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Bitcoin slips following China Covid-zero protests

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    Nat Quinn
    Cryptocurrencies slid Monday amid a bout of investor anxiety in global markets sparked by protests in China against Covid restrictions.
    Bitcoin, the largest token, at one point shed 3.2% and was trading at about $16,170 as of 12:40 p.m. in Tokyo.
    Second-ranked Ether fell about 4%, while the likes of Solana, Avalanche and Dogecoin suffered even sharper losses.
    The nerves stoked by China come during a period of vulnerability for crypto markets, which are on edge over the contagion spreading from the fall of Sam Bankman-Fried’s FTX exchange and sister trading house Alameda Research.
    Crypto watchers also pointed to worries about wrapped Ether, which is meant to have the same value as Ether while allowing access to more applications.
    Some reports suggested the concerns stemmed from joke Twitter posts falsely claiming a break in the expected peg in the value of wrapped Ether and Ether.
    Markus Thielen, head of research and strategy at crypto lender Matrixport, said he’s “not too concerned” about wrapped Ether because it’s based on automatically executing software known as smart contracts.
    “This will make it unlikely to be actually manipulated as no person, nor a centralsed entity, should be able to manipulate the open-source smart contract,” which can also be checked for bugs or flaws, Thielen added.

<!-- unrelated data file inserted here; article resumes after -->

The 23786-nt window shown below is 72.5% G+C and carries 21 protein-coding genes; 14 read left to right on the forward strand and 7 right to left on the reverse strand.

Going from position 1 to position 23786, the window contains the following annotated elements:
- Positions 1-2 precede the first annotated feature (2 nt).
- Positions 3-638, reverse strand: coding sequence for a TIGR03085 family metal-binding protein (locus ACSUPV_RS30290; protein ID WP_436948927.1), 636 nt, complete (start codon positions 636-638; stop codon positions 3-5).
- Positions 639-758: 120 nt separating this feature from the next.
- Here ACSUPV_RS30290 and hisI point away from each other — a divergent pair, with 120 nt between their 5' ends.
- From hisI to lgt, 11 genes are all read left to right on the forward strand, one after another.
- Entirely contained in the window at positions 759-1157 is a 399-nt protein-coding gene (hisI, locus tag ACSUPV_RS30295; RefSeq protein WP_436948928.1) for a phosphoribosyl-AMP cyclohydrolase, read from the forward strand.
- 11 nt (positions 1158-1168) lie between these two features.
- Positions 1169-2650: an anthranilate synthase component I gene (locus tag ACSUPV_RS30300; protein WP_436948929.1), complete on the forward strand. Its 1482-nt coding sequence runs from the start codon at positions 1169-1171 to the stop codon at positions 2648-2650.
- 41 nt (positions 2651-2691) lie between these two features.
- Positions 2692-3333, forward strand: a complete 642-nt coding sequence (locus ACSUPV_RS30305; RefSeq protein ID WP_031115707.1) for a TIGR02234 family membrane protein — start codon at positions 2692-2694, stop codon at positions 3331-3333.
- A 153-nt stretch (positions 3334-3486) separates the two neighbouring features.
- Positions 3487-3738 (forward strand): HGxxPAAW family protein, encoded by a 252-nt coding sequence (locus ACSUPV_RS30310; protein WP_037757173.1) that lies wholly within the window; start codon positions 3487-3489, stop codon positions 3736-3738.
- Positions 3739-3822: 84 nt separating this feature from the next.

The drop in crypto assets Monday came amid a slide in Asian stocks and US equity futures.
    One risk in China is that Beijing’s ongoing policy of Covid-zero mobility curbs is an impediment to stabilising domestic demand, Katrina Ell, senior economist at Moody’s Analytics Inc., said on Bloomberg Television.
    Bitcoin’s Bad Month
    Markets may also be fretting that unrest in China will cause further supply chain constraints globally, said Hayden Hughes, chief executive officer of social-trading platform Alpha Impact.
    Such snarls can make it harder to beat back inflation, leaving interest rates higher.
    Bitcoin is down about 21% so far in November, the token’s worst monthly performance since June. This year’s crypto rout has sliced almost 70% off a gauge of the top 100 digital assets.
    The collapse of FTX — which once boasted a $32 billion valuation but tumbled into a bankruptcy in a matter of days this month — continues to threaten a wider reckoning for the digital-asset sector.
    “Elevated contagion risk is being profiled into the cryptocurrency complex,” said John Toro, head of trading at digital-asset exchange Independent Reserve.

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